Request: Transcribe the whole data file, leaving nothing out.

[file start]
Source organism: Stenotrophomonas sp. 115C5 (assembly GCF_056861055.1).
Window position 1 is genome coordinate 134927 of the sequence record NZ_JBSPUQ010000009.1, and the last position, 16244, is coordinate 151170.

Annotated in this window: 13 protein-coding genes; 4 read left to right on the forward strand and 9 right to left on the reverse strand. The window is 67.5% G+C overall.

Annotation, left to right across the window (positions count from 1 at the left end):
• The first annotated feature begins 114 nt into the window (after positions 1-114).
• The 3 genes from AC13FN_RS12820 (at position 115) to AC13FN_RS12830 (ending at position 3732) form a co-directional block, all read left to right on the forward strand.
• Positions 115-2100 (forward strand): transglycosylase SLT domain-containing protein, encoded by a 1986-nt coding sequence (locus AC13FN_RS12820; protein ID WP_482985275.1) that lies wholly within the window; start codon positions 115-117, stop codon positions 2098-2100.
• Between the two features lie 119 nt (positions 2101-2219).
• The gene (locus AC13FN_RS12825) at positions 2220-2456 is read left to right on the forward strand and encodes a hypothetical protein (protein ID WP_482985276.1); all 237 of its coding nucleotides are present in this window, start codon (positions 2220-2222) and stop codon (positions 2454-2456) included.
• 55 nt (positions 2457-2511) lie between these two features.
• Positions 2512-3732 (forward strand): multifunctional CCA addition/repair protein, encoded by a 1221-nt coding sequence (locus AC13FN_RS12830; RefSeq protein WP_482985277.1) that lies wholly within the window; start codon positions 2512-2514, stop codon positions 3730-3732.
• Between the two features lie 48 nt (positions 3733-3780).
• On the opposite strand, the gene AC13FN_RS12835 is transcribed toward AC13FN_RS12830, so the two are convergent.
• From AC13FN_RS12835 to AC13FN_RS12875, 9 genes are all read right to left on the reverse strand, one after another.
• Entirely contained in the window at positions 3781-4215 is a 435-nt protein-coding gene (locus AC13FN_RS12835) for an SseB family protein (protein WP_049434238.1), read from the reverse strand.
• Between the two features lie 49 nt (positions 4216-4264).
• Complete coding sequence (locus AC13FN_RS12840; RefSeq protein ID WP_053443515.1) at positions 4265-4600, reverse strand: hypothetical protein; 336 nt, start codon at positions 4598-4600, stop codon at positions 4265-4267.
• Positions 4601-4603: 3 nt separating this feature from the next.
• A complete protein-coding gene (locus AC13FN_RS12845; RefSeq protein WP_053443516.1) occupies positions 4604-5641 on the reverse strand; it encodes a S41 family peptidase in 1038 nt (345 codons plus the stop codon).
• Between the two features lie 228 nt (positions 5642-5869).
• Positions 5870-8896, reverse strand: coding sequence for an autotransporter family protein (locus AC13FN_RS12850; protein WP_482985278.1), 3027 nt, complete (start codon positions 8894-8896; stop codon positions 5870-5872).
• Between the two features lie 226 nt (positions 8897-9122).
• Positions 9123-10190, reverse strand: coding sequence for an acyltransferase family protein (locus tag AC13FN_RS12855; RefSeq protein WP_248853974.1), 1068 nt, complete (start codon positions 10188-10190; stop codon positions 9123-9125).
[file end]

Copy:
Source organism: Stenotrophomonas sp. 115C5 (assembly GCF_056861055.1).
Window position 1 is genome coordinate 134927 of the sequence record NZ_JBSPUQ010000009.1, and the last position, 16244, is coordinate 151170.

Annotated in this window: 13 protein-coding genes; 4 read left to right on the forward strand and 9 right to left on the reverse strand. The window is 67.5% G+C overall.

Annotation, left to right across the window (positions count from 1 at the left end):
• The first annotated feature begins 114 nt into the window (after positions 1-114).
• The 3 genes from AC13FN_RS12820 (at position 115) to AC13FN_RS12830 (ending at position 3732) form a co-directional block, all read left to right on the forward strand.
• Positions 115-2100 (forward strand): transglycosylase SLT domain-containing protein, encoded by a 1986-nt coding sequence (locus AC13FN_RS12820; protein ID WP_482985275.1) that lies wholly within the window; start codon positions 115-117, stop codon positions 2098-2100.
• Between the two features lie 119 nt (positions 2101-2219).
• The gene (locus AC13FN_RS12825) at positions 2220-2456 is read left to right on the forward strand and encodes a hypothetical protein (protein ID WP_482985276.1); all 237 of its coding nucleotides are present in this window, start codon (positions 2220-2222) and stop codon (positions 2454-2456) included.
• 55 nt (positions 2457-2511) lie between these two features.
• Positions 2512-3732 (forward strand): multifunctional CCA addition/repair protein, encoded by a 1221-nt coding sequence (locus AC13FN_RS12830; RefSeq protein WP_482985277.1) that lies wholly within the window; start codon positions 2512-2514, stop codon positions 3730-3732.
• Between the two features lie 48 nt (positions 3733-3780).
• On the opposite strand, the gene AC13FN_RS12835 is transcribed toward AC13FN_RS12830, so the two are convergent.
• From AC13FN_RS12835 to AC13FN_RS12875, 9 genes are all read right to left on the reverse strand, one after another.
• Entirely contained in the window at positions 3781-4215 is a 435-nt protein-coding gene (locus AC13FN_RS12835) for an SseB family protein (protein WP_049434238.1), read from the reverse strand.
• Between the two features lie 49 nt (positions 4216-4264).
• Complete coding sequence (locus AC13FN_RS12840; RefSeq protein ID WP_053443515.1) at positions 4265-4600, reverse strand: hypothetical protein; 336 nt, start codon at positions 4598-4600, stop codon at positions 4265-4267.
• Positions 4601-4603: 3 nt separating this feature from the next.
• A complete protein-coding gene (locus AC13FN_RS12845; RefSeq protein WP_053443516.1) occupies positions 4604-5641 on the reverse strand; it encodes a S41 family peptidase in 1038 nt (345 codons plus the stop codon).
• Between the two features lie 228 nt (positions 5642-5869).
• Positions 5870-8896, reverse strand: coding sequence for an autotransporter family protein (locus AC13FN_RS12850; protein WP_482985278.1), 3027 nt, complete (start codon positions 8894-8896; stop codon positions 5870-5872).
• Between the two features lie 226 nt (positions 8897-9122).
• Positions 9123-10190, reverse strand: coding sequence for an acyltransferase family protein (locus tag AC13FN_RS12855; RefSeq protein WP_248853974.1), 1068 nt, complete (start codon positions 10188-10190; stop codon positions 9123-9125).